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Lidl Ireland Unfairly Dismissed Employee Due to “excessive sick leave”

Buinenko v Lidl Ireland Gmbh Lidl Head Office ADJ-00033871, concerned a complaint under the Unfair Dismissals Acts 1977-2015. The Complainant alleged that he was unfairly dismissed for taking sick leave, that he was legitimately sick and had adhered to the policies and procedures set out in the employee handbook. The Respondent argued that the Complainant was dismissed for gross misconduct due to 69 sick leave absences and having left early on 10 occasions, as well as taking unauthorised prolonged breaks on 13 occasions.


The Complainant was employed by the Respondent from September 2010 until his dismissal in June 2021. He had been off on certified medical leave on 69 occasions due to being in hospital for treatment of hip and back pain.  However, the Complainant complied with the terms and conditions set out in the employee handbook which stated that all sick leave must be supported by a medical certificate. The Respondent claimed that the Complainant’s absence caused serious disruptions to the productivity of the company and that other employees were forced to work extra hours due to the absences. In May 2021, the Respondent began an investigation into what it described as an “alleged pattern of unreliable attendances” over a 16-month period. An investigation report concluded that there was alleged gross misconduct, and a disciplinary process was commenced. The Complainant was dismissed on the basis that he “….had breached company procedures and was unable to provide a valid reason for his repeated failure to attend work or for leaving work on multiple occasions” and that his actions were “willingly disruptive”.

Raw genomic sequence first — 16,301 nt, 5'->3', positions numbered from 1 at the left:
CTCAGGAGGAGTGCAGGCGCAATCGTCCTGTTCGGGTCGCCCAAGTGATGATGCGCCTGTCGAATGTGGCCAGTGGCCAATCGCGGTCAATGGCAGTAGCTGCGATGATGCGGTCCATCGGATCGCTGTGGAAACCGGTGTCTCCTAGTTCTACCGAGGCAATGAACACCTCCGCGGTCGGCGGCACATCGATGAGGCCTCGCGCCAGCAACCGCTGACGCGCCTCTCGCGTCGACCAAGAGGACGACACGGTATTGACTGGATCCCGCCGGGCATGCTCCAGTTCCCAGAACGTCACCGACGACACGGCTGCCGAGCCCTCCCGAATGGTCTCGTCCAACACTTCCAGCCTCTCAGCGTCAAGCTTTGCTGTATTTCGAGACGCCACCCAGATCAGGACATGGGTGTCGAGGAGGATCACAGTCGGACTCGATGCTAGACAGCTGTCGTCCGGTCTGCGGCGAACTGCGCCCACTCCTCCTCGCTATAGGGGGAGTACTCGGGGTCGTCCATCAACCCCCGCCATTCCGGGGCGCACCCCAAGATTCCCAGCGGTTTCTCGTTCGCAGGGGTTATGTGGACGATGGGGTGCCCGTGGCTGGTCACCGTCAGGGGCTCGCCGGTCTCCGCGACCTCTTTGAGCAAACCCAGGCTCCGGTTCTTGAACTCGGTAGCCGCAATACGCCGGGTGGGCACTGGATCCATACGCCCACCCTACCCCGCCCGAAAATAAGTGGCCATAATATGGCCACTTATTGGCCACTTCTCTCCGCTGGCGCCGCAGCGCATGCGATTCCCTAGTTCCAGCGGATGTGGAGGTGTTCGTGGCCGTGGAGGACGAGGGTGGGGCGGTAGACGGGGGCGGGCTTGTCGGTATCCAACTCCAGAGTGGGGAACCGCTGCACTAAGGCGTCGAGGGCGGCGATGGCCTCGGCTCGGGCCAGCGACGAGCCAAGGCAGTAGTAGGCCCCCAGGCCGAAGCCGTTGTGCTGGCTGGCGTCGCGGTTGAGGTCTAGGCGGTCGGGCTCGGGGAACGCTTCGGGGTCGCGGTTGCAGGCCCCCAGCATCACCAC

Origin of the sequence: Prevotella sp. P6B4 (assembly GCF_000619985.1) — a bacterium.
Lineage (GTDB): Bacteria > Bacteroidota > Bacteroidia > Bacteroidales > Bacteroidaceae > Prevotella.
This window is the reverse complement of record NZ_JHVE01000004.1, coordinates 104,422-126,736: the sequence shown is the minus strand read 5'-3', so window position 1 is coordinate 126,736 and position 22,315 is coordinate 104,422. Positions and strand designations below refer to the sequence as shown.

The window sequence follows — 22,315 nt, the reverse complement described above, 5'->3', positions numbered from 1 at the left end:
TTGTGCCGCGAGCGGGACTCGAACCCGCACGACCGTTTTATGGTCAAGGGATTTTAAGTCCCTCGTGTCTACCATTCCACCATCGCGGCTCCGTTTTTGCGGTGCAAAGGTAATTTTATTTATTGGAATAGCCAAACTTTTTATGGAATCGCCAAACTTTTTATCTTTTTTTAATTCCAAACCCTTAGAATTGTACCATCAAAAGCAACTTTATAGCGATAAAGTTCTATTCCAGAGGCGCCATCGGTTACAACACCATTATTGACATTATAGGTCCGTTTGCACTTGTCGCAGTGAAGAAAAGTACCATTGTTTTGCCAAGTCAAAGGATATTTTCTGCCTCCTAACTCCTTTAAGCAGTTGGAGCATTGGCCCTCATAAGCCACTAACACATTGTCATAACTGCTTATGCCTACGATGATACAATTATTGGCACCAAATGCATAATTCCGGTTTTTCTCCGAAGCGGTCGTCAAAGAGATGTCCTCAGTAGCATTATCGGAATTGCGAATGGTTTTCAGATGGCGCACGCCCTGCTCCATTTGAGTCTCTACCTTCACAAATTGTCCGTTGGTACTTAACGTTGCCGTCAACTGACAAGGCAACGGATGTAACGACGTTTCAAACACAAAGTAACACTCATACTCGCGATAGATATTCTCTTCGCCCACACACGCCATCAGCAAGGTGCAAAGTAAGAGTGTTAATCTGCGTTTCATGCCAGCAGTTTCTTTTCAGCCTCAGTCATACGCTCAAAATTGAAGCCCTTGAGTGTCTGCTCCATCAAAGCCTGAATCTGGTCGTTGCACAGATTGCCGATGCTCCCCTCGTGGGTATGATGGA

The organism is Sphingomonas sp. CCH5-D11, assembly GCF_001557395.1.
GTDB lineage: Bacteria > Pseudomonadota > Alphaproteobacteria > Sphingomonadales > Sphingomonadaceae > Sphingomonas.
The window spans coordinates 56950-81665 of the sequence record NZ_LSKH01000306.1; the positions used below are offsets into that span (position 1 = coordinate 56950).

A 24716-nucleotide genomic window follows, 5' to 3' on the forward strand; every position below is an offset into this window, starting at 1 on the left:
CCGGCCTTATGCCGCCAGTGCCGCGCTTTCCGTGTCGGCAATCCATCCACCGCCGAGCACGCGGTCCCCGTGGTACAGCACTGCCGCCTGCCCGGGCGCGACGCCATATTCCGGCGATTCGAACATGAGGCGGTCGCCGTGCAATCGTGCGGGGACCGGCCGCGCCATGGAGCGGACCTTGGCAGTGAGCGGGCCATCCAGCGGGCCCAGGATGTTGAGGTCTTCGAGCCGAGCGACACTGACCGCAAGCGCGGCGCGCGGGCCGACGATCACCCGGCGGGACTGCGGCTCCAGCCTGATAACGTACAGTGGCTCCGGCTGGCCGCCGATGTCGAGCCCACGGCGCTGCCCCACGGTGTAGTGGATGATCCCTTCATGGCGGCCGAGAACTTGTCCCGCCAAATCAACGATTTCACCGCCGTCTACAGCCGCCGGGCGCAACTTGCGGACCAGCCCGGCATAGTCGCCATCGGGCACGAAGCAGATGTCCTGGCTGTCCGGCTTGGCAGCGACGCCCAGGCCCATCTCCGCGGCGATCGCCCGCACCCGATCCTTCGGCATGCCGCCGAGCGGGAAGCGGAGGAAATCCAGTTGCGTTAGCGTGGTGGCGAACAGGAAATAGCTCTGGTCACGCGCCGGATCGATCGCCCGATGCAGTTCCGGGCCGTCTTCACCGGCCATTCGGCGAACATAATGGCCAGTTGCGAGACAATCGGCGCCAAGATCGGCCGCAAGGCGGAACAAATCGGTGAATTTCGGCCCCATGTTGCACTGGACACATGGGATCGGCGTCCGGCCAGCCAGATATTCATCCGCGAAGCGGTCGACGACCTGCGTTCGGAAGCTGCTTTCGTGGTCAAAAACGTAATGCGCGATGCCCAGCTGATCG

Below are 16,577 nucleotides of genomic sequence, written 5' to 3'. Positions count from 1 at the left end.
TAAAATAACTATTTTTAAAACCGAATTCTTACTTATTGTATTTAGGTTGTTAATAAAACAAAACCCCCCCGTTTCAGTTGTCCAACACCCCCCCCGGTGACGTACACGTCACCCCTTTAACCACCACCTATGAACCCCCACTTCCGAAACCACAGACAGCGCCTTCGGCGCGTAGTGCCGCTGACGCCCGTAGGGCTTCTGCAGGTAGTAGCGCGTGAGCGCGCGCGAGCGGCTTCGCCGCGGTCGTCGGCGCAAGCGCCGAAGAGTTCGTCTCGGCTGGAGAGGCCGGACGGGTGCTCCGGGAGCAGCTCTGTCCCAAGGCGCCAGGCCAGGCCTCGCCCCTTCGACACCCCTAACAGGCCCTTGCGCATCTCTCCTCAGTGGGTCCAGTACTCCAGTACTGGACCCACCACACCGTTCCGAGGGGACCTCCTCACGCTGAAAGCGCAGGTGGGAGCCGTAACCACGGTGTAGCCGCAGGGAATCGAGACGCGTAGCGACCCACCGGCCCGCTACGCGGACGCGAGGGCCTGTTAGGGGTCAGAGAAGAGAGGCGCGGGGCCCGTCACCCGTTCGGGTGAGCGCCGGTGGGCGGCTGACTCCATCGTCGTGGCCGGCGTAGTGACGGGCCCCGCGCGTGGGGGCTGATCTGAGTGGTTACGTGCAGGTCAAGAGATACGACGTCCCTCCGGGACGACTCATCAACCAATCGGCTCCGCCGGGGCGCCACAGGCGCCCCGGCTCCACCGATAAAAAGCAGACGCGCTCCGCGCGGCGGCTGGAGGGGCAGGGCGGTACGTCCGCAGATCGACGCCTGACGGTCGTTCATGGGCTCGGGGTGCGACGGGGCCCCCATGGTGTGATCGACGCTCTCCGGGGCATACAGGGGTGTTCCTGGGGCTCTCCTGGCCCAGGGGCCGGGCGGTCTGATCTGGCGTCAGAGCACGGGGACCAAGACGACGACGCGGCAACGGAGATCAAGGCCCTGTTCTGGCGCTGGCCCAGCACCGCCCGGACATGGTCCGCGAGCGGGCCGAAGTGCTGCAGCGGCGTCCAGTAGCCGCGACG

However, on cross examination, the witness for the Respondent admitted that the absences had been authorised and were supported by medical certificates in compliance with the Respondent’s sick leave policies. He also acknowledged that specific dates were not provided to the Complainant in relation to each of the incidents, and at no stage was the Complainant referred for an occupational health assessment. The witness was unable to give a reason for this.

The Complainant emphasised that there is no sanction in the Respondent’s handbook for taking “excessive sick leave” and that having an illness should not be a disciplinary matter. However, he did accept that the Respondent was entitled to review his attendance where this was causing production issues and affected the daily functions of the business. He also accepted that the Respondent assisted him by allocating different duties to him.